PRISM Magazine On-Line  -  January 2000
Outer Space

By David Brindley

A Whole New Bowl Game

And now, turning to sports news: Team Husky from the Michigan Technological University remains in first place, followed by Indiana University in second and the University of Wisconsin-Madison in third. But don't discount a big push from the Swiss Federal Institute of Technology Zurich, now in seventh place. What game pitIllustration by Phillip Andersons such a diverse group of schools against each other? Hockey? Football? Hacky-Sack? No, it's the search for extraterrestrial life, better known as SETI. ( )

Last May, the University of California-Berkeley released the SETI@home screensaver software that lets any Windows or Macintosh desktop computer join in the search of the cosmos for alien intelligence. The program analyzes data collected by the 1,000-foot diameter radio telescope at Arecibo, Puerto Rico, then automatically sends results to Berkeley. And many universities around the world—particularly technical schools—have formed teams to see who can analyze the most data.

The screensaver has proven popular well beyond academia. More than a million computers worldwide are now using it, and SETI@home is now the largest computation ever done on this planet. We've accumulated more than 50,000 years of computing time so far," says Dan Werthimer, a research physicist at Berkeley's Space Sciences Laboratory.

As for the college combatants, Berkeley keeps track of how well each team is doing—a sort of Big 100 for the Space Bowl. At last count, Team Husky had crunched and returned to Berkeley 67,778 results, compared with 60,223 results from Indiana University. And despite its home-field advantage, Berkeley was in fifth place with 38,697.

Fast Times at Cyber High

Most of the courses sound serious and interesting: Web Design and Internet Research, International Diplomacy, Electric Vehicle Technology. A few sound more frivolous and fun, like The Tenor Sounded Like Someone Dropped a Rock on His Toe. And they're all offered on the Virtual High School Web site, a project run by the nonprofit, Massachusetts-based Concord Consortium.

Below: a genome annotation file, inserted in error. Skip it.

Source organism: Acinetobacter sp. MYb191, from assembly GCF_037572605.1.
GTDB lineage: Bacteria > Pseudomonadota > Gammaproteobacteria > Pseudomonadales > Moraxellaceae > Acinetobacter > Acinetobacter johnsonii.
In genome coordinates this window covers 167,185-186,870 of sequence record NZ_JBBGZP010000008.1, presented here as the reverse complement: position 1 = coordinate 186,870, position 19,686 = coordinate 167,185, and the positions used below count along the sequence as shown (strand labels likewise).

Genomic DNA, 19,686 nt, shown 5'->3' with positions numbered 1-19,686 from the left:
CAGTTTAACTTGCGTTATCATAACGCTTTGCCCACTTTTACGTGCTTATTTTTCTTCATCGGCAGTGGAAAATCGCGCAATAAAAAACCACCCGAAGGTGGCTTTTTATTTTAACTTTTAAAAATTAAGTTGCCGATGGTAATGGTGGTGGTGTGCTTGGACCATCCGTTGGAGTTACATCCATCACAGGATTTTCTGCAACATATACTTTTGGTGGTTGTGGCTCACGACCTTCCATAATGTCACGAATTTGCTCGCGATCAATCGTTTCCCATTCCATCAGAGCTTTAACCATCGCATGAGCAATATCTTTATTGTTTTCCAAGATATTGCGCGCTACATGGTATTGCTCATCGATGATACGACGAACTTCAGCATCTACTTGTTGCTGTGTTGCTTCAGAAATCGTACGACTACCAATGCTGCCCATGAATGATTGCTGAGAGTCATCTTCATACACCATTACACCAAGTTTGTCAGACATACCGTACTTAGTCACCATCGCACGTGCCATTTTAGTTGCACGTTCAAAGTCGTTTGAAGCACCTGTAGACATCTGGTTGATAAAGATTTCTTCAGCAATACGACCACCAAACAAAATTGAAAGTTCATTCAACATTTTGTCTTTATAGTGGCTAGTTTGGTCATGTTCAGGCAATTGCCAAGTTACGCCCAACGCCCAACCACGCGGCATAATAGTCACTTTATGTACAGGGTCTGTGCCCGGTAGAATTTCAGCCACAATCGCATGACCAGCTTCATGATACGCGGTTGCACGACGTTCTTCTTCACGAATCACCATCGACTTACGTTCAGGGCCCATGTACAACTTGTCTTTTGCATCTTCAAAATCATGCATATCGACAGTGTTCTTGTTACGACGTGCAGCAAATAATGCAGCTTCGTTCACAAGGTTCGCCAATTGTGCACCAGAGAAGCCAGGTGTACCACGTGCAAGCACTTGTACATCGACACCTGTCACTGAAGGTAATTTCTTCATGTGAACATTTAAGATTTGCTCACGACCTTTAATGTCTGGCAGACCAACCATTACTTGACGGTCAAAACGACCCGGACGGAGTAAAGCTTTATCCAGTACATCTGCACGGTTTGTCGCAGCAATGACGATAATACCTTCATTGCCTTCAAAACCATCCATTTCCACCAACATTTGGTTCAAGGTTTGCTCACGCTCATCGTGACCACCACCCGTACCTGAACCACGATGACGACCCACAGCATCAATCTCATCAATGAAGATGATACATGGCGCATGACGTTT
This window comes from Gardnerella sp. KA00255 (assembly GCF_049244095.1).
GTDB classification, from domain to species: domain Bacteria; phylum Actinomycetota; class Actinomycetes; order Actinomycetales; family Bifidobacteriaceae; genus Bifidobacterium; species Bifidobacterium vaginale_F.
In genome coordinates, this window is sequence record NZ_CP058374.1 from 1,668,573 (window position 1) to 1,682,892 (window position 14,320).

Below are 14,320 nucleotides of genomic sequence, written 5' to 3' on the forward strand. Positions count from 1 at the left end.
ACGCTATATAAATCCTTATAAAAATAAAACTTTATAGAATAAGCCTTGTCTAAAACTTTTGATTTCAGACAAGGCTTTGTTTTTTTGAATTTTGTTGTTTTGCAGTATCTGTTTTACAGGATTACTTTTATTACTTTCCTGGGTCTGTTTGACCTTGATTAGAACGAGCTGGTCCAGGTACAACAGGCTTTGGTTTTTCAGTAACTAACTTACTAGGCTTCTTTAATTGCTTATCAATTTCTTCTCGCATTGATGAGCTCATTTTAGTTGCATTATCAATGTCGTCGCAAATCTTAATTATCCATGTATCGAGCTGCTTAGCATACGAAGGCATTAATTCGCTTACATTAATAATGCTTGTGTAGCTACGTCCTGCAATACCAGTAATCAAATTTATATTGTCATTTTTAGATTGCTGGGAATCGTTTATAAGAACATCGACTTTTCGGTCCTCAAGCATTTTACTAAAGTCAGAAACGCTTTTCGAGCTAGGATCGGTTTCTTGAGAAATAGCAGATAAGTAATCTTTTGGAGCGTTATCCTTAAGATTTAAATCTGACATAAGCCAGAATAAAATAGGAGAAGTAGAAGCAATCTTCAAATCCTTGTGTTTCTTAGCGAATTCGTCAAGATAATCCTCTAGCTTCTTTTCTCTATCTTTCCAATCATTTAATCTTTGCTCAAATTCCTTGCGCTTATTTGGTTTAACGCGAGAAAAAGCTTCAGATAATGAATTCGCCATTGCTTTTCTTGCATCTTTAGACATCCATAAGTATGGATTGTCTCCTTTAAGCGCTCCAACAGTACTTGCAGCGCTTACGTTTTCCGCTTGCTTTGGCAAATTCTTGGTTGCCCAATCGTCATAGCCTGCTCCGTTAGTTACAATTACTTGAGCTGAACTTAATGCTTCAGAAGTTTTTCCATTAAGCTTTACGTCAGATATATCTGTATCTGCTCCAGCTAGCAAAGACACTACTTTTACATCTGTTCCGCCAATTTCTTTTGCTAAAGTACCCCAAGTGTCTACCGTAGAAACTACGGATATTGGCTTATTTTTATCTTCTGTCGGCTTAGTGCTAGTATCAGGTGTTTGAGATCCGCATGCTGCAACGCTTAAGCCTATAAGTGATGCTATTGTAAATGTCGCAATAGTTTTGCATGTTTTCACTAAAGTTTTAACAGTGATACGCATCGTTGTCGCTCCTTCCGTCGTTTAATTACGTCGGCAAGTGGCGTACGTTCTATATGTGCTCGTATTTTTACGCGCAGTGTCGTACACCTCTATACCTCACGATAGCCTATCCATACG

Concord, one of a growing number of groups—including universities—offering online classes to high-school students, is in the fourth year of a five-year, $7.8 million project funded by the U.S. Department of Education. It offers about 100 courses through 110 schools. In exchange, each school's students can take virtual classes offered by other schools, says project coordinator Kristin Barr. Concord gives all participating teachers a 26-week training course before setting them loose on the Web.

These cyber-high schools are mostly filling niches that traditional schools, particularly those in low-income areas, can't always afford to reach, like Advanced Placement, remedial, and college-preparatory courses. Concord offers a mix of A.P. and other courses, Barr says.

The company certifies each course before adding it to its catalogue, and quality control evaluations are continuous. There are, however, fears—especially if less reputable, for-profit companies get involved—that not all high-school Net courses will meet necessary high standards. But, then again, not all traditional high schools meet them either.

Family You Can Count On

Retired Minnesota State University-Mankato mathematics professor Harry B. Coonce has proven once again that nature abhors a vacuum. Four years ago, he started a small project that has blossomed into a massive online effort to list all the world's mathematicians. His reason for starting the Genealogy Project for Mathematicians? The information wasn't available anywhere else.

Coonce, 61, was at the Princeton University library reading the thesis of his academic advisor, Malcolm S. Robertson. Because it was not signed by Robertson's advisor, Coonce got to wondering who that person was, since he considered him to be his "grand-advisor." He eventually discovered that it was C. Einar Hille. But unearthing that nugget of information took more digging than Coonce thought necessary, because there was no central clearinghouse. "The project just started to grow from there," he says.

Initially, Coonce was driven by "intellectual curiosity and a desire to see what famous mathematicians would turn up." But he's now convinced the exercise will enable mathematicians to better understand the intellectual history of their subject. So far, the site ( lists more than 30,400 names from 400 universities. Coonce thinks it's a reasonable guess that the list will top out at around 80,000. But he admits that estimate could be way too high or way too low.

As the project has grown, money has become its "Achilles' heel." Says Coonce: "I am hoping that at some stage this project will be large enough and viable enough that we can obtain some sort of institutional funding." Until then, it's his bank book and contributions from friends that keep this family tree squarely rooted.

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